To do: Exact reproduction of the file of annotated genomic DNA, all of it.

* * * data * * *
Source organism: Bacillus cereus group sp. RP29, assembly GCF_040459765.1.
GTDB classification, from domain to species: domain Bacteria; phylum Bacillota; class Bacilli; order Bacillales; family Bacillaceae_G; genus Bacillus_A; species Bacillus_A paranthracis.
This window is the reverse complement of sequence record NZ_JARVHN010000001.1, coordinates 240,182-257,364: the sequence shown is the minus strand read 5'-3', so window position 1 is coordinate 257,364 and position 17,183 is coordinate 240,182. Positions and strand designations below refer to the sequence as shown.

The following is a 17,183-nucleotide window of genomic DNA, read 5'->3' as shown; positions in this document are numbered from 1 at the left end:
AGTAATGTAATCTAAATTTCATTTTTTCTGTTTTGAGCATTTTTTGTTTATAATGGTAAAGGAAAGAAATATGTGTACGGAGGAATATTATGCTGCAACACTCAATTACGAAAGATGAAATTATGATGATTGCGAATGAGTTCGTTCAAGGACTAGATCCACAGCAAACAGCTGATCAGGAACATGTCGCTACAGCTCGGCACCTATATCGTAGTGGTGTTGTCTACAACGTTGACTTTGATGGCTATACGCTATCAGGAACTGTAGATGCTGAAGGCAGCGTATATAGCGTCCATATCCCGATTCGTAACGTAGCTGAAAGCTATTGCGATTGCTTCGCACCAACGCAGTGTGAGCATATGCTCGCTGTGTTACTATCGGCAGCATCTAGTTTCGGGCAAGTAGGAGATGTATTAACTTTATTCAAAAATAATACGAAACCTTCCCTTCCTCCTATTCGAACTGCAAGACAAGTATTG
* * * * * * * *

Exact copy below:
Source organism: Bacillus cereus group sp. RP29, assembly GCF_040459765.1.
GTDB classification, from domain to species: domain Bacteria; phylum Bacillota; class Bacilli; order Bacillales; family Bacillaceae_G; genus Bacillus_A; species Bacillus_A paranthracis.
This window is the reverse complement of sequence record NZ_JARVHN010000001.1, coordinates 240,182-257,364: the sequence shown is the minus strand read 5'-3', so window position 1 is coordinate 257,364 and position 17,183 is coordinate 240,182. Positions and strand designations below refer to the sequence as shown.

The following is a 17,183-nucleotide window of genomic DNA, read 5'->3' as shown; positions in this document are numbered from 1 at the left end:
AGTAATGTAATCTAAATTTCATTTTTTCTGTTTTGAGCATTTTTTGTTTATAATGGTAAAGGAAAGAAATATGTGTACGGAGGAATATTATGCTGCAACACTCAATTACGAAAGATGAAATTATGATGATTGCGAATGAGTTCGTTCAAGGACTAGATCCACAGCAAACAGCTGATCAGGAACATGTCGCTACAGCTCGGCACCTATATCGTAGTGGTGTTGTCTACAACGTTGACTTTGATGGCTATACGCTATCAGGAACTGTAGATGCTGAAGGCAGCGTATATAGCGTCCATATCCCGATTCGTAACGTAGCTGAAAGCTATTGCGATTGCTTCGCACCAACGCAGTGTGAGCATATGCTCGCTGTGTTACTATCGGCAGCATCTAGTTTCGGGCAAGTAGGAGATGTATTAACTTTATTCAAAAATAATACGAAACCTTCCCTTCCTCCTATTCGAACTGCAAGACAAGTATTG